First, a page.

# Pitfalls and unsuitable methods

Robert G. Bednarik auranet@optusnet.com.au

 Petroglyphs at Shuwaymas 1, Saudi Arabia

This technique produces no calendar years or absolute dates, it yields radiocarbon years, which are expressed as sets of statistical probabilities. To treat them as actual ages or to 'calibrate' them as such is therefore unsatisfactory (Muzzolini 1999b). Usually results are expressed with tolerances stated at one standard deviation, which means that under ideal conditions (which do not exist), the true 'age' of the sample should lie between the tolerance values in 68.26% of cases. But in the first instance, there are many problems with this assumption, and in the second, even if they did not exist, such a result is not a 'date' that one can simply compare with some other data, such as another 'date' (Bednarik 1994c). In comparing two such results, the probability that the deductions we are likely to make from them are all true is only 46.59%, or 31.80% for three dates, and so on. If we compare statistical probabilities we must not treat them as finite facts or figures, and when we compare sets of probabilities derived from two different methods (e.g. 14C and TL analyses) we are also bringing into correlation two sets of complex qualifications. We are truly comparing oranges and apples, and the logical underpinning becomes practically unmanageable.

But these simple qualifications refer to ideal conditions, which in any case do not exist in reality. We have already seen above that the technique relies on three false assumptions: that we know the atmospheric concentration of carbon isotopes in the distant past - we do not know it; that we know the isotope's true decay rate - we think we do but nevertheless use a wrong one; and that the decay process has not been influenced by factors other than the decay rate - we know this to be false. In considering just the first of these limiting factors in detail, we could examine just why the initial atmospheric concentrations of 14C and d13C are not known. There is, for example, an intricate relationship between atmospheric d13C, climate and vegetation: different plant communities facilitate specific carbon regimes. Shrub-dominated communities (C3 plants) provide values of between -12 p.mill. and -10 p.mill. d13C in respiratory CO2, grasses (C4 plants) -3 p.mill. to +1 p.mill. (Cole and Monger 1994). C4 plants, so called because of the four-carbon acids in which carbon dioxide is initially captured in their outer mesophyll cells, have a physiological advantage over C3 plants in low atmospheric carbon dioxide concentrations (Robinson 1994). The latter are directly related to world climate and were significantly lower during the Pleistocene glacials. This introduces yet another variable, the effect of which is an unknown factor and questions the utility of all Pleistocene radiocar-bon dates. Vulcanism would tilt the regime in favour of 12C, rendering atmospheric carbon balance apparently 'older'. Further, the effects of cosmic rays cannot be known for past periods.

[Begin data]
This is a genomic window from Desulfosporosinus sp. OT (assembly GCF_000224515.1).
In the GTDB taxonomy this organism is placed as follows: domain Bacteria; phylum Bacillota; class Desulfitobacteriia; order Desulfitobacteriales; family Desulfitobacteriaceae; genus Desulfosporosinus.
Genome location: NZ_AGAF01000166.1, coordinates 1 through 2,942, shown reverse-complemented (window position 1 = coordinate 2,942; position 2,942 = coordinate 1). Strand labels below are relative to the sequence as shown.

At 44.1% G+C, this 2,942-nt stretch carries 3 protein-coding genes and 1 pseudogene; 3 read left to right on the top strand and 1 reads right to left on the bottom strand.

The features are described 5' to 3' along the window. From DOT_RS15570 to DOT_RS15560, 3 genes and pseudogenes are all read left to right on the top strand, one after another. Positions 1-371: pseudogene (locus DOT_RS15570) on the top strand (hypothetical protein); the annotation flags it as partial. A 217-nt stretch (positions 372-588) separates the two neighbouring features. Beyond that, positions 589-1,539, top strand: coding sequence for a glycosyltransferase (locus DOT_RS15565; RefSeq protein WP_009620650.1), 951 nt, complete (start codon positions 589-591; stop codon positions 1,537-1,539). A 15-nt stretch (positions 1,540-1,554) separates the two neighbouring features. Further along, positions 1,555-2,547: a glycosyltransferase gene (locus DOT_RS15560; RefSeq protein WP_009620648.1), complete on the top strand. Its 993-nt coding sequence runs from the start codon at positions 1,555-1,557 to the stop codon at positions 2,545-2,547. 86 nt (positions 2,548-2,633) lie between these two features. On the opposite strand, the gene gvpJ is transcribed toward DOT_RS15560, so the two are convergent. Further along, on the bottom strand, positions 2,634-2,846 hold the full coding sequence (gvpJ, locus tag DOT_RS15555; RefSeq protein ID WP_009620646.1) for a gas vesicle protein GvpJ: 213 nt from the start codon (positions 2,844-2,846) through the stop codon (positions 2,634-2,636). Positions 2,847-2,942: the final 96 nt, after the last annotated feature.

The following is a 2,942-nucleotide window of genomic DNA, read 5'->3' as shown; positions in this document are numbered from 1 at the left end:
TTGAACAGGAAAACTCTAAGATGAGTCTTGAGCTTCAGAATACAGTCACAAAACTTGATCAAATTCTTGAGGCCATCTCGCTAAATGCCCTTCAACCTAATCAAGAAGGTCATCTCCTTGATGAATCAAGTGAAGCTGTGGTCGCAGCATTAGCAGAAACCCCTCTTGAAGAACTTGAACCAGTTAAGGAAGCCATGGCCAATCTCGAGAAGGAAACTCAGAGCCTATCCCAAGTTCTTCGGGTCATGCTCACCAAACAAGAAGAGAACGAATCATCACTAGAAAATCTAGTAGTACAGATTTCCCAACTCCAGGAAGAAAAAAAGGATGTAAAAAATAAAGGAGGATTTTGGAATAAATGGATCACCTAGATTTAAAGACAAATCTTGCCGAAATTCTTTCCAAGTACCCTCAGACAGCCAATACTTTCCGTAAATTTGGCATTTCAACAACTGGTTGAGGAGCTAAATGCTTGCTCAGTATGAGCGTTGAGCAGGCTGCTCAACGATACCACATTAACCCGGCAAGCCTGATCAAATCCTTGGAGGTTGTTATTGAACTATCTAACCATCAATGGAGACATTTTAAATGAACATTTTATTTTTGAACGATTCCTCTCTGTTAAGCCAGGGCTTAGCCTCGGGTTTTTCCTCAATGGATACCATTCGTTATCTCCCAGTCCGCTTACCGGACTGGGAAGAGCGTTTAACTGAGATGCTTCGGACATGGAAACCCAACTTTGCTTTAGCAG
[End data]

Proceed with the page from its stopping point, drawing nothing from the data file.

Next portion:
These systematic problems may sound disconcerting, but they are only the tip of an iceberg. They and other variables affecting the result (e.g. the de Vries effect, isotopic fractionation, differences in laboratory treatment, laboratory error) represent reasonable risks because they are to some extent expected. Contamination is always possible, before, during and after sample collection (e.g. oil film on supposedly sterile aluminium foil). Hedges et al. (1998) have found that the standard acid treatment (acid-base-acid washes) of radiocarbon samples does not necessarily remove oxalates. A similar observation was made by Armitage et al. (1999), who observed that four results from a sample of Mayan charcoal paint averaged about 1440 BP, using oxygen-plasma treatment, while the same sample yielded a date of about 11 770 BP, using standard pre-treatment. Bearing in mind that most of the rock paint samples so far analysed, particularly those from European caves, received this standard pre-treatment, it is obvious that such results need to be consi-dered much more carefully than has been the case in the archaeological literature.